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Oil Dips Near $40 With IEA Warning of Fragile Market Outlook

Oil Dips Near $40 With IEA Warning of Fragile Market Outlook

(Bloomberg) — Oil slipped near $40 a barrel in New York as the IEA cautioned on a fragile outlook and Russia indicated OPEC+ may stick with its current plans to lift output.

The group’s plans to boost production in January will leave the market in a precarious balance, and potentially unable to handle higher supply from elsewhere or a drop in demand, the International Energy Agency said. Russia’s energy minister said his nation expects to be able to gradually raise production without harming the market.

Though prices edged lower, there were bright spots. A Chinese mega-refiner is snapping up barrels of Middle Eastern crude to feed trial runs of its expanded plant. At the same time India’s refiners have cranked up processing to meet higher demand during a festive period.



graphical user interface: WTI close to 50-, 100- and 200-day moving averages


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WTI close to 50-, 100- and 200-day moving averages

A lot of traders’ attention is turning to plans by OPEC+ to raise supply next year in line with its agreement earlier this year. While some producers inside the group are said to be having doubts, the United Arab Emirates and now Russia have said that, for the time being, the group will proceed as scheduled. Saudi Arabian Crown Prince Mohammed Bin Salman and Russian President Vladimir Putin on Tuesday urged the alliance to comply with agreed cuts as virus infections rise again.

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“OPEC+ could provide a silver bullet by not tapering cuts at the start of next year as planned,” said PVM Oil Associates analyst Stephen Brennock. “But such a proposition will be hard to swallow by some of the group’s members.”

Prices
West Texas Intermediate for November delivery fell 0.4% to $40.05 a barrel at 12:10 p.m. London timeBrent for December settlement lost 0.2%, to $42.38

Despite its cautionary outlook, the IEA said that the

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Global economic recovery from Covid pandemic is fragile and patchy

Global economic recovery from Covid pandemic is fragile and patchy

The global economy has achieved only a fragile recovery from the depths of the coronavirus pandemic and many emerging economies are still suffering severe hardship, according to the latest Brookings-FT tracking index.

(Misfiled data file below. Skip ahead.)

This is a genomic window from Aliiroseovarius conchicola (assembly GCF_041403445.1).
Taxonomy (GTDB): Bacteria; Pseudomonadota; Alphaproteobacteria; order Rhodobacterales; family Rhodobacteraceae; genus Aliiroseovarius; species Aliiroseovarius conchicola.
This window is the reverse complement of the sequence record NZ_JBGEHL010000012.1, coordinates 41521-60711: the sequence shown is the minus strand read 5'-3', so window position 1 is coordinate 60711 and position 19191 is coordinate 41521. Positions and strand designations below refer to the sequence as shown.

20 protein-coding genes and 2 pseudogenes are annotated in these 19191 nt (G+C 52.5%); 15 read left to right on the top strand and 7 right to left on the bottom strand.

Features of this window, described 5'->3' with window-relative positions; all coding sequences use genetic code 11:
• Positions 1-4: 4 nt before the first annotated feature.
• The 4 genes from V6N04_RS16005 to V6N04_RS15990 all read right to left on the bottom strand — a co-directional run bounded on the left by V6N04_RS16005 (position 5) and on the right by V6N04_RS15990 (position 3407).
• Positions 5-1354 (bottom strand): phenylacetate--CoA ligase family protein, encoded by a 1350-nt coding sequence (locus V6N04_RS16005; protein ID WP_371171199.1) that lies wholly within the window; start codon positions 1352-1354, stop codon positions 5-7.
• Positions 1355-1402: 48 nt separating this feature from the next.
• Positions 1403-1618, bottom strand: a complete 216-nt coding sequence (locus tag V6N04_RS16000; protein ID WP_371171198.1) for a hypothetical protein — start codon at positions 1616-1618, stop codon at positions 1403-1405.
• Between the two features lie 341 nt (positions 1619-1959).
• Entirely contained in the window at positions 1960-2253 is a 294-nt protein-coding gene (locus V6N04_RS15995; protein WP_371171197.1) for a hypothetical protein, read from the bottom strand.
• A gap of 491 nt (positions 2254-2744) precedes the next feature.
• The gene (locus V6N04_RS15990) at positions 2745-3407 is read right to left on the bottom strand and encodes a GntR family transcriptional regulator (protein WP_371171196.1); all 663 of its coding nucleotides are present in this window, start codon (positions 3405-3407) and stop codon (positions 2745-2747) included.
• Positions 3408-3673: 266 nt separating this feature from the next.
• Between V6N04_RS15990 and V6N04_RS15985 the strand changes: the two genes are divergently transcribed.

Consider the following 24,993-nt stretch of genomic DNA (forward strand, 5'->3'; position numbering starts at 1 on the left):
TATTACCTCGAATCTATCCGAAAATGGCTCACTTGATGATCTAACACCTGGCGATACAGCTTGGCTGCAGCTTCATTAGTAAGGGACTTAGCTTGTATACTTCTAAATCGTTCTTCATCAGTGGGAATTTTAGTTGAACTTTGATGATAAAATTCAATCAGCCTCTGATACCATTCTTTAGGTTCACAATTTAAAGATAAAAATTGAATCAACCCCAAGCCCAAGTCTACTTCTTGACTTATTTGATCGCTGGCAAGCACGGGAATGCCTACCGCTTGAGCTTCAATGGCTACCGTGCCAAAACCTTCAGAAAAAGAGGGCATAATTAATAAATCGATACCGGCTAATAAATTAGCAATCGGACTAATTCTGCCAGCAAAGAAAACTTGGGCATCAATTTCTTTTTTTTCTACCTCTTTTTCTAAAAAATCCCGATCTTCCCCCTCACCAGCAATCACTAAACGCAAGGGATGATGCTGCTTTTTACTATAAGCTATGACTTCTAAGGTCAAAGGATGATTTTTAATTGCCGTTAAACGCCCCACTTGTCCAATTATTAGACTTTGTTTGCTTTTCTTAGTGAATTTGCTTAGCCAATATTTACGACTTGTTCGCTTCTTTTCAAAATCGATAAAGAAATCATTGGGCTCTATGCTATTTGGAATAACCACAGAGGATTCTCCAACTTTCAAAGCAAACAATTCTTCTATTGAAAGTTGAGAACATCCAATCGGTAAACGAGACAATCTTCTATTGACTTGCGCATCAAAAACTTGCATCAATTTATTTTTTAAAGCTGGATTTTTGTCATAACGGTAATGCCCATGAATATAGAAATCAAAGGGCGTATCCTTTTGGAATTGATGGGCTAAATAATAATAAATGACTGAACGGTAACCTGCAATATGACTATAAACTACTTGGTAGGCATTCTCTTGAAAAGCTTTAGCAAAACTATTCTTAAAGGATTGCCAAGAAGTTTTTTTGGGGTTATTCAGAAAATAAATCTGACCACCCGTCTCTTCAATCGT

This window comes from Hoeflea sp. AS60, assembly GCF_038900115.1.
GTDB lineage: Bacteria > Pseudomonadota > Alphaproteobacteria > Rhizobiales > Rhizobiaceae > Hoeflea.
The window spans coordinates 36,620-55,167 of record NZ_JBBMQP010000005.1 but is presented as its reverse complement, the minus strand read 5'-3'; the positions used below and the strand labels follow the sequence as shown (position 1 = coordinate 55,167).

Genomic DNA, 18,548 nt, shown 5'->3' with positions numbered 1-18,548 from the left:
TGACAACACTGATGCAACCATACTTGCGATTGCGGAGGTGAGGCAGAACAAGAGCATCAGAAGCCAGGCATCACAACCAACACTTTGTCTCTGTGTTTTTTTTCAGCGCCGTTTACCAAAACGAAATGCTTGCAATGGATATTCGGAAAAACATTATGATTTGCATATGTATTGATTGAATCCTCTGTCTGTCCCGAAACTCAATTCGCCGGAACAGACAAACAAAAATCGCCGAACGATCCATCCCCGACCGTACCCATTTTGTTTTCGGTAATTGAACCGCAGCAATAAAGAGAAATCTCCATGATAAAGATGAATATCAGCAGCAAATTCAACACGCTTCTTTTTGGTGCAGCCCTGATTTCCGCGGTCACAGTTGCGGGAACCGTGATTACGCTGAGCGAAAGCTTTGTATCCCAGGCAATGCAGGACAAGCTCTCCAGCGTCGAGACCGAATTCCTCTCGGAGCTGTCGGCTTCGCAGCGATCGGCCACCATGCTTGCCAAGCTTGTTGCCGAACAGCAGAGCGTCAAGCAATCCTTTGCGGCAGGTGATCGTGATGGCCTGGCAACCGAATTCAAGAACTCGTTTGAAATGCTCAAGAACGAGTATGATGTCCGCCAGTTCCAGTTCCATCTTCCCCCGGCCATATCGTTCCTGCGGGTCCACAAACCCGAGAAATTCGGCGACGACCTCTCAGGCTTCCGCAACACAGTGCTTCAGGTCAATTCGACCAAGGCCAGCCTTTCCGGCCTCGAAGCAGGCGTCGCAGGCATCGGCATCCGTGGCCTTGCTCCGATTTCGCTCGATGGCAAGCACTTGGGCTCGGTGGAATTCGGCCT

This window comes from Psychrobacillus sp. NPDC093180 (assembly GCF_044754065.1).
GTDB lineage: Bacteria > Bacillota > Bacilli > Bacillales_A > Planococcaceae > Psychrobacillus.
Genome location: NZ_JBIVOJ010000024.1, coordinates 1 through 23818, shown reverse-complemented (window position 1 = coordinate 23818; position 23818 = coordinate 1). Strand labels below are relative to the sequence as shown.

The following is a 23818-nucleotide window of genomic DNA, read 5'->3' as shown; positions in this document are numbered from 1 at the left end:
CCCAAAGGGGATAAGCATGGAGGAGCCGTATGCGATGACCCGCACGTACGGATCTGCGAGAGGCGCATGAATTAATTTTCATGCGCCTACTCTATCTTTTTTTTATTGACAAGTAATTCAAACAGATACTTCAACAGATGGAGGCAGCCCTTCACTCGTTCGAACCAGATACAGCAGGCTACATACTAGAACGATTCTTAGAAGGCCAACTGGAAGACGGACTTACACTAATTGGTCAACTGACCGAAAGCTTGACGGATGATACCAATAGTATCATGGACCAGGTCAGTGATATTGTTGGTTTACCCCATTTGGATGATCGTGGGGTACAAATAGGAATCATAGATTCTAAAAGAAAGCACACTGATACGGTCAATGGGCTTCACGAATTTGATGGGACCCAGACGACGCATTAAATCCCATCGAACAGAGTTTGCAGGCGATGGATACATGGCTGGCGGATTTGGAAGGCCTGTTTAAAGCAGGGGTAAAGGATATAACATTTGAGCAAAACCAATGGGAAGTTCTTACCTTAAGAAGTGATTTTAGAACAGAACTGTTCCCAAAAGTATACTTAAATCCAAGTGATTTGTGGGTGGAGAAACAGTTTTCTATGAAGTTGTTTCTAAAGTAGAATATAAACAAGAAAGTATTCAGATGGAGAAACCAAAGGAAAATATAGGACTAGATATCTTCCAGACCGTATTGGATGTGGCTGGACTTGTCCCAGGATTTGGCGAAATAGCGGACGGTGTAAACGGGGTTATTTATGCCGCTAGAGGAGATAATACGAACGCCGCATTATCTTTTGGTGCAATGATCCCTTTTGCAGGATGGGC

Growth in the world’s largest economies has been uneven according to the index, which highlights the precarious outlook that will form the backdrop for the annual meetings of the IMF and World Bank this week.

With a second wave of coronavirus undermining efforts to return to normal, businesses’, households’ and investors’ confidence shaken and little scope for additional monetary policy stimulus, most countries have a long way to go before output reaches pre-pandemic levels.

“A broad-based and robust recovery does not appear on the horizon,” said Professor Eswar Prasad of the Brookings Institution, adding that the “risks of substantial and long-lasting scarring effects on economies are rising”.

The meetings will be held virtually from Washington this week. Kristalina Georgieva, managing director of the IMF, said last week the recovery from the Covid-19 crisis would be, “long, uneven and uncertain. And prone to setbacks.”

Economic data from across the world are weaker than the worst point in any previous downturn since the Brookings-FT Tracking Index for the Global Economic Recovery (Tiger) started in 2012.

Line chart of Composite index of relative strength of a range of indicators showing The global economy remains in dire straits

The index compares indicators of real activity, financial markets and confidence with their historical averages for the global economy and for individual countries, capturing the extent to which data in the current period is normal.

It showed the recovery in advanced economies is far from complete after a historic drop in the spring, and the situation in emerging markets is much worse with indicators still far removed from normal levels.

Even though manufacturing has recovered strongly, boosting world

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